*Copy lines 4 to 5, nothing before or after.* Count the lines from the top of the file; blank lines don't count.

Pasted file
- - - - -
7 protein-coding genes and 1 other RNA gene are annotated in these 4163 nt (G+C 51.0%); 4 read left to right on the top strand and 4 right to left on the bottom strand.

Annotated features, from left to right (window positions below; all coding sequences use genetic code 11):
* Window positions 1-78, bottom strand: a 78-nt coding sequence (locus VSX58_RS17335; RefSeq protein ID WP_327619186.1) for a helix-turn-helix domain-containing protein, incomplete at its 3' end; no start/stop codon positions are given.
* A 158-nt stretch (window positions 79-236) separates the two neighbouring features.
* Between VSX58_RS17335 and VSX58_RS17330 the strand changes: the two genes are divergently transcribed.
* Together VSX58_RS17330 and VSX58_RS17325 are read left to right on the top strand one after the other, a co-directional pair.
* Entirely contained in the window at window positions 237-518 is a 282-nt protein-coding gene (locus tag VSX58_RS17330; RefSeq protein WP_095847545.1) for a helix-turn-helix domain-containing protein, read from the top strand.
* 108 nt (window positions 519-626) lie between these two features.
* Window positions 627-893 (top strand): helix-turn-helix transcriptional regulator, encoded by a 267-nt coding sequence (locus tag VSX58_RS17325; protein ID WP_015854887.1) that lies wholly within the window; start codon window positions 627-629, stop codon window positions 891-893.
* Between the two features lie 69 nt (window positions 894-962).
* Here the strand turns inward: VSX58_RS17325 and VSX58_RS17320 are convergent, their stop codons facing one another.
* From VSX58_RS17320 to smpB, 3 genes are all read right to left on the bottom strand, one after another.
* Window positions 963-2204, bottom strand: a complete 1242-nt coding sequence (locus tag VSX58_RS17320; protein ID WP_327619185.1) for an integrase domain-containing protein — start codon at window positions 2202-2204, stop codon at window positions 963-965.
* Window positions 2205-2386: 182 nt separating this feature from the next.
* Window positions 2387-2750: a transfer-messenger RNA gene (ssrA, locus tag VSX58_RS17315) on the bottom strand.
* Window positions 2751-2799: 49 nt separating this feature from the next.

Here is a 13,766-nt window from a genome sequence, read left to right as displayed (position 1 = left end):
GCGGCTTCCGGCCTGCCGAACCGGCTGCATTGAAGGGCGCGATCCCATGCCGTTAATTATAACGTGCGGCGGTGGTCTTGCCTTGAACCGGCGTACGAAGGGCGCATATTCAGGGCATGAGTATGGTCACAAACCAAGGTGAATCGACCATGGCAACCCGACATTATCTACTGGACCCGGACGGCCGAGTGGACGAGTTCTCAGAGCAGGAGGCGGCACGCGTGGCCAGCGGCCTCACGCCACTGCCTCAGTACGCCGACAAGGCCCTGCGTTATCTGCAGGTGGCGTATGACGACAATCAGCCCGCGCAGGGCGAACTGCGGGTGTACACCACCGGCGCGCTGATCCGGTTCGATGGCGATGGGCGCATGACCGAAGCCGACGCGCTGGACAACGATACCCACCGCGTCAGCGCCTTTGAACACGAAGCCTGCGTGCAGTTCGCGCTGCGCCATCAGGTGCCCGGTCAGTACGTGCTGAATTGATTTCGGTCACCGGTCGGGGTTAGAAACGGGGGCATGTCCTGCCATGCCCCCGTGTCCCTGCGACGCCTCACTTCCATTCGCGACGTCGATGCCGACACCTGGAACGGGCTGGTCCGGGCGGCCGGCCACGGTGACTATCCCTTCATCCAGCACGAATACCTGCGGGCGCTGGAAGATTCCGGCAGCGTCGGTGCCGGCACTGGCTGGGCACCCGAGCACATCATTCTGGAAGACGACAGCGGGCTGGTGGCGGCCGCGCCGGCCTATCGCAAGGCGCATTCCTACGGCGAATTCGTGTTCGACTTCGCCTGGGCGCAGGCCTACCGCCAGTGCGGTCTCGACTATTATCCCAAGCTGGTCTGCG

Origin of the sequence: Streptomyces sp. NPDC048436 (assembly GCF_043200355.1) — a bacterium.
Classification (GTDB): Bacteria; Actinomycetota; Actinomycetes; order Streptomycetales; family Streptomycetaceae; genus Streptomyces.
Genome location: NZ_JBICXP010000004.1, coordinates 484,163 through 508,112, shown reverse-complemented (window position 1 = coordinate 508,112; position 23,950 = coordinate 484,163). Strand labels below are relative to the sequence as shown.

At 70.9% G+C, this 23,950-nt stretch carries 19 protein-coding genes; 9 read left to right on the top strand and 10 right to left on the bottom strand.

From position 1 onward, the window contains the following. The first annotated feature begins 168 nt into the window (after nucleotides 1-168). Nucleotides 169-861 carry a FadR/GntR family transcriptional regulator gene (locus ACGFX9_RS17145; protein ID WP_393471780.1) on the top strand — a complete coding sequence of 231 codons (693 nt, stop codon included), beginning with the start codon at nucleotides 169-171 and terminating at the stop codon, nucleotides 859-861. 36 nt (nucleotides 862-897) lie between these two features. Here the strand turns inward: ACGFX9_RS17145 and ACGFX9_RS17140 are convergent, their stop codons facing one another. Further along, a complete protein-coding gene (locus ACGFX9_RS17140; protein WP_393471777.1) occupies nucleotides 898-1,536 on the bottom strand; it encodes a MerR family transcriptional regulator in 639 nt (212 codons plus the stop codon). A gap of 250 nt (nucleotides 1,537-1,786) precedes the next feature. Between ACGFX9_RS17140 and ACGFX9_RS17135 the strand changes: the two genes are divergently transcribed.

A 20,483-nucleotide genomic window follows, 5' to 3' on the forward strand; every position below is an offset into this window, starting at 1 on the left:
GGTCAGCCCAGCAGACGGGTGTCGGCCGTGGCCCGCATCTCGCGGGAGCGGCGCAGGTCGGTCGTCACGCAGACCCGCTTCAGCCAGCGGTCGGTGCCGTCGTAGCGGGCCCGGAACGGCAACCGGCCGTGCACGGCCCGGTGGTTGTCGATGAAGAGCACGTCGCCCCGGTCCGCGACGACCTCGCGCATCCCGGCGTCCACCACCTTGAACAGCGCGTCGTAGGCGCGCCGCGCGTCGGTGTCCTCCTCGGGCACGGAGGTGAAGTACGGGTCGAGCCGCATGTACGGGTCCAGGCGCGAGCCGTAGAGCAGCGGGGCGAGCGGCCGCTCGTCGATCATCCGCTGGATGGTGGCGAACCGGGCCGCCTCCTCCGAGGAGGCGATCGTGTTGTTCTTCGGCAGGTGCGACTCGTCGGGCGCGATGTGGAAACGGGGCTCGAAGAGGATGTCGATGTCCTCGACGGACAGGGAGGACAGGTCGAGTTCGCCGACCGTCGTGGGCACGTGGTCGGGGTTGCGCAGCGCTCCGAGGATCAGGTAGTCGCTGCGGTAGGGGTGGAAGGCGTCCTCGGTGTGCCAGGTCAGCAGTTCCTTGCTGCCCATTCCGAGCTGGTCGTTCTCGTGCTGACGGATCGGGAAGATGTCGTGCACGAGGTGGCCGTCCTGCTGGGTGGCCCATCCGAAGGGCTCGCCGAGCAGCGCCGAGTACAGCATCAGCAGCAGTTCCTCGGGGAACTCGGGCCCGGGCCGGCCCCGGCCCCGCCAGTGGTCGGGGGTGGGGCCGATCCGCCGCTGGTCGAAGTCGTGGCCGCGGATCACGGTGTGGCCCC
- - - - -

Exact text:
* A 158-nt stretch (window positions 79-236) separates the two neighbouring features.
* Between VSX58_RS17335 and VSX58_RS17330 the strand changes: the two genes are divergently transcribed.